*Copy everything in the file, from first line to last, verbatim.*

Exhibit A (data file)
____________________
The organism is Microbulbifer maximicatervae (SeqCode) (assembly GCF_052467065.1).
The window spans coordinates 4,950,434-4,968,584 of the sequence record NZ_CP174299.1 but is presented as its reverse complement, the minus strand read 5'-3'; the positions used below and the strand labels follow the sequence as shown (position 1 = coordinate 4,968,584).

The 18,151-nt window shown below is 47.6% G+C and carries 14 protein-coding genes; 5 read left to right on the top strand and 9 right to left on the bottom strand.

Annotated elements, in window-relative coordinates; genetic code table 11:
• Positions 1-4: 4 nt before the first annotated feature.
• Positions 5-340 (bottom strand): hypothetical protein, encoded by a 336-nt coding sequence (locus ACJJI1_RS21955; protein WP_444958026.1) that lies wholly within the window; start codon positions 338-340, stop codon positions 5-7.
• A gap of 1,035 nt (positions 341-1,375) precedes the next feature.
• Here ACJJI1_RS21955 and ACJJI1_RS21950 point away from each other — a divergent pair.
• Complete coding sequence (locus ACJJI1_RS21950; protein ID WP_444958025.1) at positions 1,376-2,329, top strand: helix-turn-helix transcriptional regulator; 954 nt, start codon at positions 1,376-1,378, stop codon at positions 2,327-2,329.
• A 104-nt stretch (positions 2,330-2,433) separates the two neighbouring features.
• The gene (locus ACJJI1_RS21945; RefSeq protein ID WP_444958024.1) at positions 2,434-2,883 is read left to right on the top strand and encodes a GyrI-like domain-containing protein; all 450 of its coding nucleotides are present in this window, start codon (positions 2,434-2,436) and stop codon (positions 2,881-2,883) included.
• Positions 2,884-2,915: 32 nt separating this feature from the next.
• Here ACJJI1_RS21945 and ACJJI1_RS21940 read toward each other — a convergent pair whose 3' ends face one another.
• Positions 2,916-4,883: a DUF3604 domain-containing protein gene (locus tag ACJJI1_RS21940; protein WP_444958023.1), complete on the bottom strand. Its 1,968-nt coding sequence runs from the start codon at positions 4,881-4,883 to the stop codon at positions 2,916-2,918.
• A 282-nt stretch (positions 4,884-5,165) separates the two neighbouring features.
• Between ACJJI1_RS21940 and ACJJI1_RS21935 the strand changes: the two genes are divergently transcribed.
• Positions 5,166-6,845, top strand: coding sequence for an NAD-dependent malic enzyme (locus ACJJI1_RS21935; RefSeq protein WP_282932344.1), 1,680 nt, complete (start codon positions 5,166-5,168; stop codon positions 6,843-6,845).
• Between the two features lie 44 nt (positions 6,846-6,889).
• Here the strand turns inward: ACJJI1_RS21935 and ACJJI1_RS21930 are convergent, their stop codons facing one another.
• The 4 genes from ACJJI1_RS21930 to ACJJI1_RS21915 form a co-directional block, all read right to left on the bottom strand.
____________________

The organism is Microbulbifer maximicatervae (SeqCode) (assembly GCF_052467065.1).
The window spans coordinates 4,950,434-4,968,584 of the sequence record NZ_CP174299.1 but is presented as its reverse complement, the minus strand read 5'-3'; the positions used below and the strand labels follow the sequence as shown (position 1 = coordinate 4,968,584).

The 18,151-nt window shown below is 47.6% G+C and carries 14 protein-coding genes; 5 read left to right on the top strand and 9 right to left on the bottom strand.

Annotated elements, in window-relative coordinates; genetic code table 11:
• Positions 1-4: 4 nt before the first annotated feature.
• Positions 5-340 (bottom strand): hypothetical protein, encoded by a 336-nt coding sequence (locus ACJJI1_RS21955; protein WP_444958026.1) that lies wholly within the window; start codon positions 338-340, stop codon positions 5-7.
• A gap of 1,035 nt (positions 341-1,375) precedes the next feature.
• Here ACJJI1_RS21955 and ACJJI1_RS21950 point away from each other — a divergent pair.
• Complete coding sequence (locus ACJJI1_RS21950; protein ID WP_444958025.1) at positions 1,376-2,329, top strand: helix-turn-helix transcriptional regulator; 954 nt, start codon at positions 1,376-1,378, stop codon at positions 2,327-2,329.
• A 104-nt stretch (positions 2,330-2,433) separates the two neighbouring features.
• The gene (locus ACJJI1_RS21945; RefSeq protein ID WP_444958024.1) at positions 2,434-2,883 is read left to right on the top strand and encodes a GyrI-like domain-containing protein; all 450 of its coding nucleotides are present in this window, start codon (positions 2,434-2,436) and stop codon (positions 2,881-2,883) included.
• Positions 2,884-2,915: 32 nt separating this feature from the next.
• Here ACJJI1_RS21945 and ACJJI1_RS21940 read toward each other — a convergent pair whose 3' ends face one another.
• Positions 2,916-4,883: a DUF3604 domain-containing protein gene (locus tag ACJJI1_RS21940; protein WP_444958023.1), complete on the bottom strand. Its 1,968-nt coding sequence runs from the start codon at positions 4,881-4,883 to the stop codon at positions 2,916-2,918.
• A 282-nt stretch (positions 4,884-5,165) separates the two neighbouring features.
• Between ACJJI1_RS21940 and ACJJI1_RS21935 the strand changes: the two genes are divergently transcribed.
• Positions 5,166-6,845, top strand: coding sequence for an NAD-dependent malic enzyme (locus ACJJI1_RS21935; RefSeq protein WP_282932344.1), 1,680 nt, complete (start codon positions 5,166-5,168; stop codon positions 6,843-6,845).
• Between the two features lie 44 nt (positions 6,846-6,889).
• Here the strand turns inward: ACJJI1_RS21935 and ACJJI1_RS21930 are convergent, their stop codons facing one another.
• The 4 genes from ACJJI1_RS21930 to ACJJI1_RS21915 form a co-directional block, all read right to left on the bottom strand.